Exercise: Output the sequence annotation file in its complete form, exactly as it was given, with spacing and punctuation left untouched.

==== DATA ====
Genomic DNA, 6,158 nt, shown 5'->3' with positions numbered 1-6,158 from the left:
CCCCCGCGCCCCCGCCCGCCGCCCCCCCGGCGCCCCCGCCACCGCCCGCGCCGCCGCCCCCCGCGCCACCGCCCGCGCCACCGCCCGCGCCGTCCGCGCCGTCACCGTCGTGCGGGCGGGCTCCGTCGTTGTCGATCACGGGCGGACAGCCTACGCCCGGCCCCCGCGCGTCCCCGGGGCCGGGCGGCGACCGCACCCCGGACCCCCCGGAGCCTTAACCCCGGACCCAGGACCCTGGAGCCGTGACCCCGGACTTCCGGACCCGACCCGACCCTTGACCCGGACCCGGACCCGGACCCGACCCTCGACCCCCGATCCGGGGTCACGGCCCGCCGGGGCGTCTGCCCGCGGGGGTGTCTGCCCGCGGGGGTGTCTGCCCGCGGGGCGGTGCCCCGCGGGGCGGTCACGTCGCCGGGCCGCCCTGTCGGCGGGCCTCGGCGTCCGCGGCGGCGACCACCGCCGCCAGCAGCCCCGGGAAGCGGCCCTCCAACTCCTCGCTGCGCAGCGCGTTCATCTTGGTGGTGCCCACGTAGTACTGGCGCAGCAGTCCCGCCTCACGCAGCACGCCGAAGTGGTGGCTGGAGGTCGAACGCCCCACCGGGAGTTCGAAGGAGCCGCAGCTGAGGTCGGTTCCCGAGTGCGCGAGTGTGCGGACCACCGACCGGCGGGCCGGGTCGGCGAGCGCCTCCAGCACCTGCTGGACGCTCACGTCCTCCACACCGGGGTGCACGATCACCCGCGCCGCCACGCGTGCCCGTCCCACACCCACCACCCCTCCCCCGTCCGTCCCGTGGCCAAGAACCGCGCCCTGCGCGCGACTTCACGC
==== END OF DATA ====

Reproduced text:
Genomic DNA, 6,158 nt, shown 5'->3' with positions numbered 1-6,158 from the left:
CCCCCGCGCCCCCGCCCGCCGCCCCCCCGGCGCCCCCGCCACCGCCCGCGCCGCCGCCCCCCGCGCCACCGCCCGCGCCACCGCCCGCGCCGTCCGCGCCGTCACCGTCGTGCGGGCGGGCTCCGTCGTTGTCGATCACGGGCGGACAGCCTACGCCCGGCCCCCGCGCGTCCCCGGGGCCGGGCGGCGACCGCACCCCGGACCCCCCGGAGCCTTAACCCCGGACCCAGGACCCTGGAGCCGTGACCCCGGACTTCCGGACCCGACCCGACCCTTGACCCGGACCCGGACCCGGACCCGACCCTCGACCCCCGATCCGGGGTCACGGCCCGCCGGGGCGTCTGCCCGCGGGGGTGTCTGCCCGCGGGGGTGTCTGCCCGCGGGGCGGTGCCCCGCGGGGCGGTCACGTCGCCGGGCCGCCCTGTCGGCGGGCCTCGGCGTCCGCGGCGGCGACCACCGCCGCCAGCAGCCCCGGGAAGCGGCCCTCCAACTCCTCGCTGCGCAGCGCGTTCATCTTGGTGGTGCCCACGTAGTACTGGCGCAGCAGTCCCGCCTCACGCAGCACGCCGAAGTGGTGGCTGGAGGTCGAACGCCCCACCGGGAGTTCGAAGGAGCCGCAGCTGAGGTCGGTTCCCGAGTGCGCGAGTGTGCGGACCACCGACCGGCGGGCCGGGTCGGCGAGCGCCTCCAGCACCTGCTGGACGCTCACGTCCTCCACACCGGGGTGCACGATCACCCGCGCCGCCACGCGTGCCCGTCCCACACCCACCACCCCTCCCCCGTCCGTCCCGTGGCCAAGAACCGCGCCCTGCGCGCGACTTCACGC